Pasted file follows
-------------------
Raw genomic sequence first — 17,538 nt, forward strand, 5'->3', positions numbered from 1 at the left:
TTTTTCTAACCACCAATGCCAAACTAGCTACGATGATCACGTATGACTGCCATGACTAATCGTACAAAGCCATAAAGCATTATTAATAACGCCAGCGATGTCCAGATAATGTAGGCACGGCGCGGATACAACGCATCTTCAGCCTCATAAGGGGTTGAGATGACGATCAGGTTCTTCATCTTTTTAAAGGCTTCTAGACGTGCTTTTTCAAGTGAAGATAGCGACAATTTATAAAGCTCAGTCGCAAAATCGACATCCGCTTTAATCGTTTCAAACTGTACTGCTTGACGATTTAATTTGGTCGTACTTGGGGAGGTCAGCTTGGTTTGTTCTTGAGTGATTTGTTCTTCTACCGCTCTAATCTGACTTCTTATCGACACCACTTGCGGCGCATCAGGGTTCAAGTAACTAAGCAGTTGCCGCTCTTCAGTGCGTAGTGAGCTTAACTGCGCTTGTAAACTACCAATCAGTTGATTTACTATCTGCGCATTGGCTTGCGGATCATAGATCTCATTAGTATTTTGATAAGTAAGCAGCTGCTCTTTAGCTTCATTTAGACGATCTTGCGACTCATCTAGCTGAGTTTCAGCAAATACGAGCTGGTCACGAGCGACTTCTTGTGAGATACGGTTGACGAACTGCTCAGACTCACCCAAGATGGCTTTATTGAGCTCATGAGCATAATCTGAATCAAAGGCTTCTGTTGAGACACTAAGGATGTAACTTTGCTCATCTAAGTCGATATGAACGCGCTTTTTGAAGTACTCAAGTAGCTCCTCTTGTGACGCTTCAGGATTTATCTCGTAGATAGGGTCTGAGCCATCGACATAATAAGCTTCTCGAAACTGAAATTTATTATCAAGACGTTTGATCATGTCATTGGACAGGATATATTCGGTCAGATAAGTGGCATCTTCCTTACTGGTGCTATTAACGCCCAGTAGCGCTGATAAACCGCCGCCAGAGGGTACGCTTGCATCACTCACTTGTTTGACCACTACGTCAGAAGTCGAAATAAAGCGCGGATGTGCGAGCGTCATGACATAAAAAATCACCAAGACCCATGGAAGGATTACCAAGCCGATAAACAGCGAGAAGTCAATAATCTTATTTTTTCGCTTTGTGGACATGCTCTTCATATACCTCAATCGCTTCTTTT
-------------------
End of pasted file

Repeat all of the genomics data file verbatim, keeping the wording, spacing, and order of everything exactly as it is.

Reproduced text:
Raw genomic sequence first — 17,538 nt, forward strand, 5'->3', positions numbered from 1 at the left:
TTTTTCTAACCACCAATGCCAAACTAGCTACGATGATCACGTATGACTGCCATGACTAATCGTACAAAGCCATAAAGCATTATTAATAACGCCAGCGATGTCCAGATAATGTAGGCACGGCGCGGATACAACGCATCTTCAGCCTCATAAGGGGTTGAGATGACGATCAGGTTCTTCATCTTTTTAAAGGCTTCTAGACGTGCTTTTTCAAGTGAAGATAGCGACAATTTATAAAGCTCAGTCGCAAAATCGACATCCGCTTTAATCGTTTCAAACTGTACTGCTTGACGATTTAATTTGGTCGTACTTGGGGAGGTCAGCTTGGTTTGTTCTTGAGTGATTTGTTCTTCTACCGCTCTAATCTGACTTCTTATCGACACCACTTGCGGCGCATCAGGGTTCAAGTAACTAAGCAGTTGCCGCTCTTCAGTGCGTAGTGAGCTTAACTGCGCTTGTAAACTACCAATCAGTTGATTTACTATCTGCGCATTGGCTTGCGGATCATAGATCTCATTAGTATTTTGATAAGTAAGCAGCTGCTCTTTAGCTTCATTTAGACGATCTTGCGACTCATCTAGCTGAGTTTCAGCAAATACGAGCTGGTCACGAGCGACTTCTTGTGAGATACGGTTGACGAACTGCTCAGACTCACCCAAGATGGCTTTATTGAGCTCATGAGCATAATCTGAATCAAAGGCTTCTGTTGAGACACTAAGGATGTAACTTTGCTCATCTAAGTCGATATGAACGCGCTTTTTGAAGTACTCAAGTAGCTCCTCTTGTGACGCTTCAGGATTTATCTCGTAGATAGGGTCTGAGCCATCGACATAATAAGCTTCTCGAAACTGAAATTTATTATCAAGACGTTTGATCATGTCATTGGACAGGATATATTCGGTCAGATAAGTGGCATCTTCCTTACTGGTGCTATTAACGCCCAGTAGCGCTGATAAACCGCCGCCAGAGGGTACGCTTGCATCACTCACTTGTTTGACCACTACGTCAGAAGTCGAAATAAAGCGCGGATGTGCGAGCGTCATGACATAAAAAATCACCAAGACCCATGGAAGGATTACCAAGCCGATAAACAGCGAGAAGTCAATAATCTTATTTTTTCGCTTTGTGGACATGCTCTTCATATACCTCAATCGCTTCTTTT